It will be clear to those skilled in the art, as well as others, that the amount of separation of gas piston 7 from frame element and hence the amount of closing off of the gas port 3 by the gas piston will be proportional to the initial recoil impulse independent of the later action of the propellent gases on the system. The amount of closing off the gas port 3 by the piston 7 will control the amount of gas allowed to act on the piston 7 and breech assembly. The heavier the cartridge load the larger the initial recoil impulse and the more the inertia affected piston will close off the gas port. Conversely, lighter cartridge loads will cause a smaller initial recoil impulse and less gas port cutoff at the time the gases reach the port. It follows that on the heavier loads the gas port will be substantially closed off by the piston during the substantial portion of gas flow and less gas will be metered through the port to operate the breech mechanism. On lighter loads the gas port will be proportionally more open during the substantial portion of gas flow and more gas will be metered through the port to operate the breech.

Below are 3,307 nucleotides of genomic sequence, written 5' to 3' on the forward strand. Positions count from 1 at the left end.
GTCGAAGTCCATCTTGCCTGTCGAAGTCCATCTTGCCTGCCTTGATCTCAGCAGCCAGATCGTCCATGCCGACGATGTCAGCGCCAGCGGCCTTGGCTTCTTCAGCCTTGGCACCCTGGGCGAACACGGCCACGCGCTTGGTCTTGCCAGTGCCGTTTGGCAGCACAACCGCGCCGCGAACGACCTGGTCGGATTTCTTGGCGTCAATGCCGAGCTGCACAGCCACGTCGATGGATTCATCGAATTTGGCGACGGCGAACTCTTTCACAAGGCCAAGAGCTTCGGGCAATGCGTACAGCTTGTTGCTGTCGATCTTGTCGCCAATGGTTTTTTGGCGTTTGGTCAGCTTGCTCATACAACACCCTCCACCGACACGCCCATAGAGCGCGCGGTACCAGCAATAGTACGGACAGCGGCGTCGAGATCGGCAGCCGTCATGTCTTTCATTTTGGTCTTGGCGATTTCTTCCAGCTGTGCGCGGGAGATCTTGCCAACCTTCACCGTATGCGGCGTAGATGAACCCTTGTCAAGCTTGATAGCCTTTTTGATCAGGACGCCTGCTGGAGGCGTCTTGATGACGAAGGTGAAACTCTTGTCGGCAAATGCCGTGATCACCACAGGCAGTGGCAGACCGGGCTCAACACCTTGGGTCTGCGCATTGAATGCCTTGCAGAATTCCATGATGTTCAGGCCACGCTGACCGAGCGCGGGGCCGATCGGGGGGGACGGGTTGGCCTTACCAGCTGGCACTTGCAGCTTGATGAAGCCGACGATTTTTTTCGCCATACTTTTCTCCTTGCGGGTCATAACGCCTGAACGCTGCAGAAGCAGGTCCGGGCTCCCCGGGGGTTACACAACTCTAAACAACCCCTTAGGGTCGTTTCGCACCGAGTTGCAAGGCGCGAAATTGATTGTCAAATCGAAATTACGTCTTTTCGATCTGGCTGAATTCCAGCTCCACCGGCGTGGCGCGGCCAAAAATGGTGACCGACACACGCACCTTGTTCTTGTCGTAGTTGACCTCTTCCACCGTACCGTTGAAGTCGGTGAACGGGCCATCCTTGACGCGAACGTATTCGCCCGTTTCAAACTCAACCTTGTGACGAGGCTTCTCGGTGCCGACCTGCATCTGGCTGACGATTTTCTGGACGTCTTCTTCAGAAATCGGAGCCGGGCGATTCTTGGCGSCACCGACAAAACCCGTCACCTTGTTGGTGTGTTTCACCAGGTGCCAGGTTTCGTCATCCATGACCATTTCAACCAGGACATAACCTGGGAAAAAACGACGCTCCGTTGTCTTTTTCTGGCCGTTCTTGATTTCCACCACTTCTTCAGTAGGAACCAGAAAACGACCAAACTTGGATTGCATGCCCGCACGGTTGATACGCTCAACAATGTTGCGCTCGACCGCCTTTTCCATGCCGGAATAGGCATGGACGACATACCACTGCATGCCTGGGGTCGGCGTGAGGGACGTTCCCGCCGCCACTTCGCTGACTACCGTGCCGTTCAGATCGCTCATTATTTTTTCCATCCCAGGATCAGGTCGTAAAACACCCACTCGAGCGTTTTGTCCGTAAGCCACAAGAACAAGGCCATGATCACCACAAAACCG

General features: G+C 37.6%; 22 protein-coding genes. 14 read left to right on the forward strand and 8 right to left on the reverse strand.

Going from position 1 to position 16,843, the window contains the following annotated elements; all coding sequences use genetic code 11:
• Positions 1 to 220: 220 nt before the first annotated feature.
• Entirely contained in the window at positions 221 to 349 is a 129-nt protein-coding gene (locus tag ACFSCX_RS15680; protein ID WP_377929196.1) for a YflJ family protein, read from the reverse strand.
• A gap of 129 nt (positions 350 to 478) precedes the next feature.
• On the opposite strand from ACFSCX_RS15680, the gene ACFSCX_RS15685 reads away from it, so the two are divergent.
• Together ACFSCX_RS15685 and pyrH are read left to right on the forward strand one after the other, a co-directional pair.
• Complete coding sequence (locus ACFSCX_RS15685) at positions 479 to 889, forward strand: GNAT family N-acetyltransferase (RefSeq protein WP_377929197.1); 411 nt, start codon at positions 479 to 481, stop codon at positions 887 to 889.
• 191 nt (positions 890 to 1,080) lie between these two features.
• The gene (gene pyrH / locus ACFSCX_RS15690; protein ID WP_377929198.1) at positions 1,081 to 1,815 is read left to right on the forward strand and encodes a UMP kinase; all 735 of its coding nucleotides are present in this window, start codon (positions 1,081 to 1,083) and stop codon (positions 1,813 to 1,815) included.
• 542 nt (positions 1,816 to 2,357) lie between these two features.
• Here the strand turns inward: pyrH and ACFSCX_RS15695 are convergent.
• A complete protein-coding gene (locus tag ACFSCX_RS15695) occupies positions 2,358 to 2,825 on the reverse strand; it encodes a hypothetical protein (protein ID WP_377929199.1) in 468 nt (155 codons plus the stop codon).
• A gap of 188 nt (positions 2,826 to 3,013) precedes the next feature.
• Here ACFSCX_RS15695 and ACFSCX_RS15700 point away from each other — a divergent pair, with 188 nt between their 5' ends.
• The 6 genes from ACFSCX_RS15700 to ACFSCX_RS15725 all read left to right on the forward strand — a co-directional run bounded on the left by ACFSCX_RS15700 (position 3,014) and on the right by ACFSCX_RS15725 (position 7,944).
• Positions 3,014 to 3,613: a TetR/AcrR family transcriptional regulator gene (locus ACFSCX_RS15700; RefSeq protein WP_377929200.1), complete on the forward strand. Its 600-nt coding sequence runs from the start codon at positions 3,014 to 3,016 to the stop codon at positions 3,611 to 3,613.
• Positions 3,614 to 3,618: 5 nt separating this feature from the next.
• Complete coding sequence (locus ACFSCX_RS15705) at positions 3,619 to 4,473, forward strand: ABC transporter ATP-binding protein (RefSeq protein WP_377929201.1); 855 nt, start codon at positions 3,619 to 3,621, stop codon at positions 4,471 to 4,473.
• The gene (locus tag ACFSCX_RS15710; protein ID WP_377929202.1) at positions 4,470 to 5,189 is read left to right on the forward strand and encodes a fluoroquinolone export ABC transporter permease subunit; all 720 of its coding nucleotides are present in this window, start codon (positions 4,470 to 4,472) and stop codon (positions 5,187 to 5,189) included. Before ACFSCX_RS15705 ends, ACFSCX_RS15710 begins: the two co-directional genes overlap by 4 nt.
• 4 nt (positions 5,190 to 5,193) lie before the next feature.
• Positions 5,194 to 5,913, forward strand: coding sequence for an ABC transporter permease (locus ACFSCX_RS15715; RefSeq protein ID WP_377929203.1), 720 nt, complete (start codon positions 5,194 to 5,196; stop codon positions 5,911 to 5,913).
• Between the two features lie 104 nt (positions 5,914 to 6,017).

Another way of looking at the operation of the parts is in terms of the time required for the piston 7 to return to the full open position with respect to the port 3 compared with the time required for the shot and propellant gases to reach the gas port. When the heavier loads are fired the initial recoil of the gun and inertia eifect on the piston element is greater than for lighter loads. Consequently the piston element does not recover as rapidly from its inertial port-closing surge so that total elapsed time for the piston to return to its open port position is proportionally greater for heavy loads than for light loads. In addition, the heavy loads propel the shot and gases up the bore with a higher velocity which means that the gases reach the port sooner as well as expend its energy out the muzzle sooner. Combining these effects it will be understood that on heavy loads the gases will reach the port while the port is still closed or substantially closed by the piston, and before too great an effect can be applied to the piston, the gases are exhausted from the muzzle which effectively holds the forces acting on the entire gas operated system to safe magnitudes. Conversely more gas is available for a longer interval on the light loads to insure that proper operation will occur.